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Integrating the Architecture Tradeoff Analysis Method (ATAM) with the Cost Benefit Analysis Method (CBAM)

December 2003 Technical Note
Robert Nord, Mario R. Barbacci, Paul C. Clements, Rick Kazman, Mark H. Klein, Liam O'Brien, James E. Tomayko

This technical note reports on a proposal to integrate the SEI ATAM (Architecture Tradeoff Analysis Method) and the CBAM (Cost Benefit Analysis Method).


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The Architecture Tradeoff Analysis Initiative at the Carnegie Mellon Software Engineering Institute (SEI) has developed a number of architecture-centric methods currently in use including the SEI Architecture Tradeoff Analysis Method (ATAM), the SEI Quality Attribute Workshop (QAW), the SEI Cost Benefit Analysis Method (CBAM), SEI Active Reviews for Intermediate Designs (ARID), and the SEI Attribute-Driven Design (ADD) method. Building on our success in developing and piloting a collection of software architecture methods, we're now focusing on integrating them, and building the bridges between them and the processes and architecture efforts outside the SEI, all the while continuing to refine existing methods and models.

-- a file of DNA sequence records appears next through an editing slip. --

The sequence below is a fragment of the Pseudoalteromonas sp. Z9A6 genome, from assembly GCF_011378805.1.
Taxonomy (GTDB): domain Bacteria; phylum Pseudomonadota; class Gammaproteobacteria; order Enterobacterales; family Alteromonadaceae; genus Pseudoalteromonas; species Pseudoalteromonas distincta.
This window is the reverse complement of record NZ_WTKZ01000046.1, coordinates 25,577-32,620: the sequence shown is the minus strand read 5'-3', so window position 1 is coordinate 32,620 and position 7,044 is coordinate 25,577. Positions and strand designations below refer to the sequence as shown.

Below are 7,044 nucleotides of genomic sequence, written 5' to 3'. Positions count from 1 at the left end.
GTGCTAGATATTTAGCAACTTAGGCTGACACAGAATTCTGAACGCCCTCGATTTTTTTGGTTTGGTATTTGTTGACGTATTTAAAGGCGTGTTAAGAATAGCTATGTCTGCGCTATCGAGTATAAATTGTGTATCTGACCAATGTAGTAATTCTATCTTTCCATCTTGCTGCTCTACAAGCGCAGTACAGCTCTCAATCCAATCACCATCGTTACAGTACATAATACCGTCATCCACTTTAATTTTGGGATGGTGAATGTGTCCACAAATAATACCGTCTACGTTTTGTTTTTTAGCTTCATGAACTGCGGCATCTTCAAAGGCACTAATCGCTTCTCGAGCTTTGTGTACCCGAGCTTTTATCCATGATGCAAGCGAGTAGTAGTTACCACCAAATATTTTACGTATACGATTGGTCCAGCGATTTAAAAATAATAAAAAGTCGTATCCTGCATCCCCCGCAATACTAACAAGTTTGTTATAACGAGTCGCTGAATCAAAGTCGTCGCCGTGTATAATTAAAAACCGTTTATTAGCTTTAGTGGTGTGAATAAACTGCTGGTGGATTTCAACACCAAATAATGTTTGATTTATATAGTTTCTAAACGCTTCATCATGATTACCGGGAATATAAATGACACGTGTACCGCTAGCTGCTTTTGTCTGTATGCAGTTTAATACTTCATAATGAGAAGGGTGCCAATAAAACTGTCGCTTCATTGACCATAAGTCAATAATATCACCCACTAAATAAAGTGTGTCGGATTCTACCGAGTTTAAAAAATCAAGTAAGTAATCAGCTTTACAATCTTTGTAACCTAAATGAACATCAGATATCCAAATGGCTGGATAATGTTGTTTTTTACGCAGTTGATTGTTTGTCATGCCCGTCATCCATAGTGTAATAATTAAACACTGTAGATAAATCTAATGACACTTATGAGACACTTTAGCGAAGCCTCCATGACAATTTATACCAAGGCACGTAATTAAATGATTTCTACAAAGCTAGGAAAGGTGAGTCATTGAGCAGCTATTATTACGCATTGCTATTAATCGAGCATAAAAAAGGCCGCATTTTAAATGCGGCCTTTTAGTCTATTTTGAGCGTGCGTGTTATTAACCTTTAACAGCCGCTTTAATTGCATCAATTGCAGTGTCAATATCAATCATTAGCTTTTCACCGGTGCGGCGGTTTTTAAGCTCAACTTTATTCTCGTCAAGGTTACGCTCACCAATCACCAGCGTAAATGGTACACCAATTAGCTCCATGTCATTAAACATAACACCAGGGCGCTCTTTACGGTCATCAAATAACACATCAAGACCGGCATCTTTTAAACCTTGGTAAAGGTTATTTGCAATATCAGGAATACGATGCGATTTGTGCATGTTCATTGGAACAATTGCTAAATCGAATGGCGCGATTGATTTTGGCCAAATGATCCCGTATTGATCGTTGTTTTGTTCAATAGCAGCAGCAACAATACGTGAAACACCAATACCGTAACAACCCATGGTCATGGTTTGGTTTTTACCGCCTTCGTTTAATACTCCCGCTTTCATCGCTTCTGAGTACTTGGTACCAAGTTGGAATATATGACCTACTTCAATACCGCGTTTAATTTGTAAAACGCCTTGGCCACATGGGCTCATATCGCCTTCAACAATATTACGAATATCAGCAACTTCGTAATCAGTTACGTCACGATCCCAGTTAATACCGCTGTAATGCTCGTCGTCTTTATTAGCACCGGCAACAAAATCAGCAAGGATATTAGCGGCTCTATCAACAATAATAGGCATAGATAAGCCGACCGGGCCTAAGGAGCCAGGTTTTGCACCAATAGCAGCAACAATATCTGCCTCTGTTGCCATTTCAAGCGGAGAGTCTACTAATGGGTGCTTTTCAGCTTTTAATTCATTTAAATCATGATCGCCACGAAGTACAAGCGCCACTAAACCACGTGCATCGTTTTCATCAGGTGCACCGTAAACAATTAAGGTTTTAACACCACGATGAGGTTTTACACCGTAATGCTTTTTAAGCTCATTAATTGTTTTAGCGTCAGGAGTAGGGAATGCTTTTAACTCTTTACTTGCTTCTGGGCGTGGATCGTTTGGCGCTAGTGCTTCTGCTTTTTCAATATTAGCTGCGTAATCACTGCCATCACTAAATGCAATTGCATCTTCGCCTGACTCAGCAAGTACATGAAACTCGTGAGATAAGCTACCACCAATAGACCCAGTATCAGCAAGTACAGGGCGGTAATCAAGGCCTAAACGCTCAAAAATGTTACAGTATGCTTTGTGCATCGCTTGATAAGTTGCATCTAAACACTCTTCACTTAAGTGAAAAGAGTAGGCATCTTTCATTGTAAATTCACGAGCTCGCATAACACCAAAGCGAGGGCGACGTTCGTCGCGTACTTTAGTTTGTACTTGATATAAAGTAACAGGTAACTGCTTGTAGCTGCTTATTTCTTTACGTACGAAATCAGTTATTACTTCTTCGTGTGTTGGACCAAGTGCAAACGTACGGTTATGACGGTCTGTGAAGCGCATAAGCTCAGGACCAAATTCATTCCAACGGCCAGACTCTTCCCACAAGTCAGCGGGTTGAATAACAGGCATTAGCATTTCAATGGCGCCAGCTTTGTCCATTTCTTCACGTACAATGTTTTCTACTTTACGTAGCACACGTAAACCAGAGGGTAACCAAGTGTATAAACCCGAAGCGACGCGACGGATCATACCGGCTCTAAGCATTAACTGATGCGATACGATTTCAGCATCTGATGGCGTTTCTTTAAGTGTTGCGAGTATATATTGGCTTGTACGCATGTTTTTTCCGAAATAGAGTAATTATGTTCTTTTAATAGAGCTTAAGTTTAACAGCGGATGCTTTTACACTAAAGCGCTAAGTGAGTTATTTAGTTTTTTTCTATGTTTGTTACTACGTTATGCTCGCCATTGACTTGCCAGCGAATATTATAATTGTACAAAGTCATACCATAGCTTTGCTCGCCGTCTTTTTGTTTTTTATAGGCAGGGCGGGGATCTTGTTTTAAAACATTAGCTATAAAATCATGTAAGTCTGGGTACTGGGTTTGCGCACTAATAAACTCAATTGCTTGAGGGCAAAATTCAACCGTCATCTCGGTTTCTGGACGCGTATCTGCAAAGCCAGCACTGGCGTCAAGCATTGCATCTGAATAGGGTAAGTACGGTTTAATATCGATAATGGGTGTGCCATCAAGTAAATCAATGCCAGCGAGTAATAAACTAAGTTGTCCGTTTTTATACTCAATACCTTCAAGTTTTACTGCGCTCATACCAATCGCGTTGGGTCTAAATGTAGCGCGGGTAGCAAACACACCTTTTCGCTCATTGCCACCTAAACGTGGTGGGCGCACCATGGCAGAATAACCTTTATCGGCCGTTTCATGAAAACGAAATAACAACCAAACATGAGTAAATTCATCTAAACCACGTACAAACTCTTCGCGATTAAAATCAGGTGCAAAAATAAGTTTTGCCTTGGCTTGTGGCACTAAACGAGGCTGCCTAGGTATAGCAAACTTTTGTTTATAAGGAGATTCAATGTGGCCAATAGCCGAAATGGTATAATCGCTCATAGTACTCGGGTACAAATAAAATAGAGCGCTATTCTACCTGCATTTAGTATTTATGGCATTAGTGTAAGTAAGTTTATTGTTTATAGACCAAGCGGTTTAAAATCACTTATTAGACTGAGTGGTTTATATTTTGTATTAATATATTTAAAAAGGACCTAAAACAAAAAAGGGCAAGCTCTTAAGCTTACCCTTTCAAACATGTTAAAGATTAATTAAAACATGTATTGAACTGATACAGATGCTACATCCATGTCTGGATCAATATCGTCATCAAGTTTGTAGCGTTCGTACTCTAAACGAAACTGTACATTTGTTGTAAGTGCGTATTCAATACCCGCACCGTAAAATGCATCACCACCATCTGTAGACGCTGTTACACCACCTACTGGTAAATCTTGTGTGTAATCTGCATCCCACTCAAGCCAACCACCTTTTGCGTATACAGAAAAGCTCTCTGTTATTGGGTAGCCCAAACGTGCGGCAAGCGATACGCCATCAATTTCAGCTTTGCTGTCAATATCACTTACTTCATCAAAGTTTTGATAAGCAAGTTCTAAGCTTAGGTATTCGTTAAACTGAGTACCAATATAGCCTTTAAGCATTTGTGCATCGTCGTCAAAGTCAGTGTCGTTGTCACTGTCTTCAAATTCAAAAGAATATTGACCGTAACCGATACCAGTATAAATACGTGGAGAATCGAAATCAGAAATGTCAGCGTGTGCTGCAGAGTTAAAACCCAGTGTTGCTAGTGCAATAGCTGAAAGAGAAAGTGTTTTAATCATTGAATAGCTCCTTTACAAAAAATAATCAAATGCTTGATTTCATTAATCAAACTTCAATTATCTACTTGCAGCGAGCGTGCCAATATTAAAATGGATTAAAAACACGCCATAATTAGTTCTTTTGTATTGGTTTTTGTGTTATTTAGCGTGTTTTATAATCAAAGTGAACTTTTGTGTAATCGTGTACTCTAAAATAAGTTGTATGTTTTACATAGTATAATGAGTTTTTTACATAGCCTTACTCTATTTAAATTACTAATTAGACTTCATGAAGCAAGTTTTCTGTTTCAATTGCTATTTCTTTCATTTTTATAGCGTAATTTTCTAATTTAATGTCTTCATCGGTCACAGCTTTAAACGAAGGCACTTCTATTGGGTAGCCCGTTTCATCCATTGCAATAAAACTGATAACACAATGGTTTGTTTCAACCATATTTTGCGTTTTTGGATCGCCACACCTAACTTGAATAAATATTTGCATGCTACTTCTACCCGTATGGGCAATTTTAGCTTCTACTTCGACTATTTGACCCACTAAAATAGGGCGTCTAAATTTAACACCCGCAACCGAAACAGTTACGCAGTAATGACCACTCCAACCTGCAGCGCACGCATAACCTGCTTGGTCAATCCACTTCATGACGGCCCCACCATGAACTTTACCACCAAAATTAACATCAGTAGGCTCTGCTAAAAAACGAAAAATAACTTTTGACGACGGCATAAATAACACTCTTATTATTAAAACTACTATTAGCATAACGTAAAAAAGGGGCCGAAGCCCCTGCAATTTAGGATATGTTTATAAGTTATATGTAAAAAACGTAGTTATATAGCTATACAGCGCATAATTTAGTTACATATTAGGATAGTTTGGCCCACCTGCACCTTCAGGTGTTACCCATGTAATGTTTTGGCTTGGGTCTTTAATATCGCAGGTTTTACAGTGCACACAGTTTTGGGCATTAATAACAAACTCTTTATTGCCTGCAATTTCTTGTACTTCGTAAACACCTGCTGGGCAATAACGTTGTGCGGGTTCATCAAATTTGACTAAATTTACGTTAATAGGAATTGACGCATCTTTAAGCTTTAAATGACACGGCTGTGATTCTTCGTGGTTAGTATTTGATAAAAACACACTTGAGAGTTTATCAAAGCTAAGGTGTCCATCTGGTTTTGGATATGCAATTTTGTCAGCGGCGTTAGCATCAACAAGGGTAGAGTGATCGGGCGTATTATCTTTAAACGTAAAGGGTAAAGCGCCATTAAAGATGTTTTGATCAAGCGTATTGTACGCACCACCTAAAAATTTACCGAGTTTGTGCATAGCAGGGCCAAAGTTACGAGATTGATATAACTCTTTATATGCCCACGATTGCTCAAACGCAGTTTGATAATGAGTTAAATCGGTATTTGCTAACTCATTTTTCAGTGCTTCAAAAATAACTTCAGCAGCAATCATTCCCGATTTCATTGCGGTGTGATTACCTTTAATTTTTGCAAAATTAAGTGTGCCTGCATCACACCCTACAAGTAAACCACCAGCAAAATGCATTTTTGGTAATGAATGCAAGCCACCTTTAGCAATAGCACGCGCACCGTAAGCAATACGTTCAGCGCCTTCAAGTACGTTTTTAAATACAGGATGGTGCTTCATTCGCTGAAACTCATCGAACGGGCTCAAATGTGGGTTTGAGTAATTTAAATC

This technical note reports on a proposal to integrate the SEI ATAM and SEI CBAM. The ATAM provides software architects with a framework for understanding the technical tradeoffs and risks they face as they make design decisions, but it does not provide any guidance for understanding economic tradeoffs. The CBAM helps software architects consider the return on investment of any architectural decision and provides guidance on the economic tradeoffs involved. The CBAM takes the architectural decision analysis done during the ATAM and helps make it part of a strategic roadmap for software design and evolution by associating priorities, costs, and benefits with architectural decisions.